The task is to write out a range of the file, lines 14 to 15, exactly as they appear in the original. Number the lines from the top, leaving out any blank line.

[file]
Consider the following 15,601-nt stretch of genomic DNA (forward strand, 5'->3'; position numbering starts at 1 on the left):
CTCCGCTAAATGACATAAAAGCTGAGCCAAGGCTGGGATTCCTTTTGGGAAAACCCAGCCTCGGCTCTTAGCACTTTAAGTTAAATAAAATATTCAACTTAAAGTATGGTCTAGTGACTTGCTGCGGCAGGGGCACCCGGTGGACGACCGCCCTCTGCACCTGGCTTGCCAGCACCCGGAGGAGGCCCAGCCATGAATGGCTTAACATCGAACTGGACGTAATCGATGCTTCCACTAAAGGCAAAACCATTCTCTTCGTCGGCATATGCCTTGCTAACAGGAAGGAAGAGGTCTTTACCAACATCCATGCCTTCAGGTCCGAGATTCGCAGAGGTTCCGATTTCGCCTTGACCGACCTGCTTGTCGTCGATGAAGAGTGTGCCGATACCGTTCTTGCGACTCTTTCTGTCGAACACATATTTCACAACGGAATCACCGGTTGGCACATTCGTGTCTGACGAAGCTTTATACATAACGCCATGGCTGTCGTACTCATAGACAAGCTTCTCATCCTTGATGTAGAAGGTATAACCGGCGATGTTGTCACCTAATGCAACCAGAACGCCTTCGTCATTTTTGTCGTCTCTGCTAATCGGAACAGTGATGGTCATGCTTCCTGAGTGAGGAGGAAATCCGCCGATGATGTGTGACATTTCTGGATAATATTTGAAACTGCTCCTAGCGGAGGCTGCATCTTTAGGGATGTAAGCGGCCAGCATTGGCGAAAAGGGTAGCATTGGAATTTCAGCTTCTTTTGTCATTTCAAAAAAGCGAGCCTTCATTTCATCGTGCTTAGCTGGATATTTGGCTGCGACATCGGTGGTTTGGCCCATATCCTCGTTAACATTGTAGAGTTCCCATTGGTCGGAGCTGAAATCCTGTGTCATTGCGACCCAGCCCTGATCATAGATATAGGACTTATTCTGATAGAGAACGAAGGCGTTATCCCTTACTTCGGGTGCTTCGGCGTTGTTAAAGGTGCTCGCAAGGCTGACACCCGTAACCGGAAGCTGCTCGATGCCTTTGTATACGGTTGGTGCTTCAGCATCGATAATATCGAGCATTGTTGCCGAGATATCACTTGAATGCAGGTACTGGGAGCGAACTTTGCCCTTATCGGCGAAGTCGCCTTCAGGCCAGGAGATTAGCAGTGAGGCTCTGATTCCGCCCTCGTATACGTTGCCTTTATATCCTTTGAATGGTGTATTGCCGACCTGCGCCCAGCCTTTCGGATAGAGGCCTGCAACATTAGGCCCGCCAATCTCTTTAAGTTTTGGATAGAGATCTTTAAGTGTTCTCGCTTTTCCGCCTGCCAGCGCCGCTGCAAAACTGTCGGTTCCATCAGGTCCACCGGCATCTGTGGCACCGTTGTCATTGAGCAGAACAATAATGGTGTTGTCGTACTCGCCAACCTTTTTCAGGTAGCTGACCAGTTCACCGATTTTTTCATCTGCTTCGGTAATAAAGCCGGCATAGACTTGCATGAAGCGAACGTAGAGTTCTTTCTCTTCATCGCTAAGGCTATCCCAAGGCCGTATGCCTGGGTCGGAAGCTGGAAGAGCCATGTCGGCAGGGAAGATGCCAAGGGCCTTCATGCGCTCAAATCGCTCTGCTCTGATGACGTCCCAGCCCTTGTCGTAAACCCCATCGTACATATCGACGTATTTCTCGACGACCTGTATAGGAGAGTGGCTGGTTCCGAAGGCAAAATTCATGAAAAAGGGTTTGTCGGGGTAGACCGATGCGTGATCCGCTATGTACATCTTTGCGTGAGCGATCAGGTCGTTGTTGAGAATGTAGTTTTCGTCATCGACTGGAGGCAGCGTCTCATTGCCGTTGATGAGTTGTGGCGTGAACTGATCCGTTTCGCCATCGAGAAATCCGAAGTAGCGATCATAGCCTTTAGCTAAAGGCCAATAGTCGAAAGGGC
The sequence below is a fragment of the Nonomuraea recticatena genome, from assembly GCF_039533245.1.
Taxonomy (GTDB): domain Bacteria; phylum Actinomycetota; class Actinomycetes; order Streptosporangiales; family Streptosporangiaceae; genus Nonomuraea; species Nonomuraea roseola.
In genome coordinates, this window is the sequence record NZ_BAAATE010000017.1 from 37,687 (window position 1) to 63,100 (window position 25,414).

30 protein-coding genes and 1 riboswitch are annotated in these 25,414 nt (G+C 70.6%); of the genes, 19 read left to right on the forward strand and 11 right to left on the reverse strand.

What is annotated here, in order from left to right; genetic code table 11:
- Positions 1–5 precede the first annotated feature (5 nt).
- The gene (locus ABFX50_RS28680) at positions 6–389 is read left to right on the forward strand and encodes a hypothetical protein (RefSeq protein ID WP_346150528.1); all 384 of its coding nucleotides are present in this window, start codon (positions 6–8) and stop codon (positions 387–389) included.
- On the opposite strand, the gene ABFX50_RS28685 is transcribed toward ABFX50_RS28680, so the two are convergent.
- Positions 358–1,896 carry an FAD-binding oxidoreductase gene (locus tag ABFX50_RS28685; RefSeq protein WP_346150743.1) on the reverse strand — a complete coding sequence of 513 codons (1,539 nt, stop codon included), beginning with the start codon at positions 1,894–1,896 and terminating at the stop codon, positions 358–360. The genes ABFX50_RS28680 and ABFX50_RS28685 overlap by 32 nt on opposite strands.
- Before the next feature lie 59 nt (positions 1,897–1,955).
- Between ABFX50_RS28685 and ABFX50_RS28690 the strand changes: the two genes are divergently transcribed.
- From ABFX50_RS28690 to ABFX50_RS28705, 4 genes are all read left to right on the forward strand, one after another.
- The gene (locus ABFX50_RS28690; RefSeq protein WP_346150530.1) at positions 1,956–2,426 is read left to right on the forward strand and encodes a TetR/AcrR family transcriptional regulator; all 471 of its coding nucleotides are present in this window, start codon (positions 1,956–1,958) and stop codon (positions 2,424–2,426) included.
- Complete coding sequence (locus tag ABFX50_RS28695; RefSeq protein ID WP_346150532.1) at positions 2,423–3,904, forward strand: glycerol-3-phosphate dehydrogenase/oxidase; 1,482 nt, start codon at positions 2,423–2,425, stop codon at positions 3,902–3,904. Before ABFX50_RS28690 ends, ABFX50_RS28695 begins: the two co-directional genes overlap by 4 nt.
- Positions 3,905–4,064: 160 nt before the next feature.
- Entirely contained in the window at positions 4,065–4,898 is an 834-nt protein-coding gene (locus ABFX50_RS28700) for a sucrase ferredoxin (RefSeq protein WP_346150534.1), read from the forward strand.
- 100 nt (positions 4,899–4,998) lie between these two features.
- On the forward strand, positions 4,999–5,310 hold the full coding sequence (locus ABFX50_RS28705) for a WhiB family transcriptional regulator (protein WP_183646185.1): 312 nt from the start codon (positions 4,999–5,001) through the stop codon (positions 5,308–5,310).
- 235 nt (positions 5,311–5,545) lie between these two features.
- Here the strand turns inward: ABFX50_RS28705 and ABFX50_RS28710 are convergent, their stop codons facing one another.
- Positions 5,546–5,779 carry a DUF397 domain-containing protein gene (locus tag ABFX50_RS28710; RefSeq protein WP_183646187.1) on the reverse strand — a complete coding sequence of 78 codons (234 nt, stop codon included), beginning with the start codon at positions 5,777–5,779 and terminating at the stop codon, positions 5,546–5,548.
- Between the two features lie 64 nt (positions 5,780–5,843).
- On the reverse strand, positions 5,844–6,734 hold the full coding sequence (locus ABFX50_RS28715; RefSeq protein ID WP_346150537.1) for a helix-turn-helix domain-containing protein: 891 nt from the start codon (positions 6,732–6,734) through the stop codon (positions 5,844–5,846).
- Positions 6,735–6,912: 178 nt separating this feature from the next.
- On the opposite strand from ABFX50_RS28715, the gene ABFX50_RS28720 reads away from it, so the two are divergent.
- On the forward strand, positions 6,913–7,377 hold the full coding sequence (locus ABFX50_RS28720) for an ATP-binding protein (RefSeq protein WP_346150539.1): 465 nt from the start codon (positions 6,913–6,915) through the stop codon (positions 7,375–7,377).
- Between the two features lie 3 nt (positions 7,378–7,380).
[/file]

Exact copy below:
- From ABFX50_RS28690 to ABFX50_RS28705, 4 genes are all read left to right on the forward strand, one after another.
- The gene (locus ABFX50_RS28690; RefSeq protein WP_346150530.1) at positions 1,956–2,426 is read left to right on the forward strand and encodes a TetR/AcrR family transcriptional regulator; all 471 of its coding nucleotides are present in this window, start codon (positions 1,956–1,958) and stop codon (positions 2,424–2,426) included.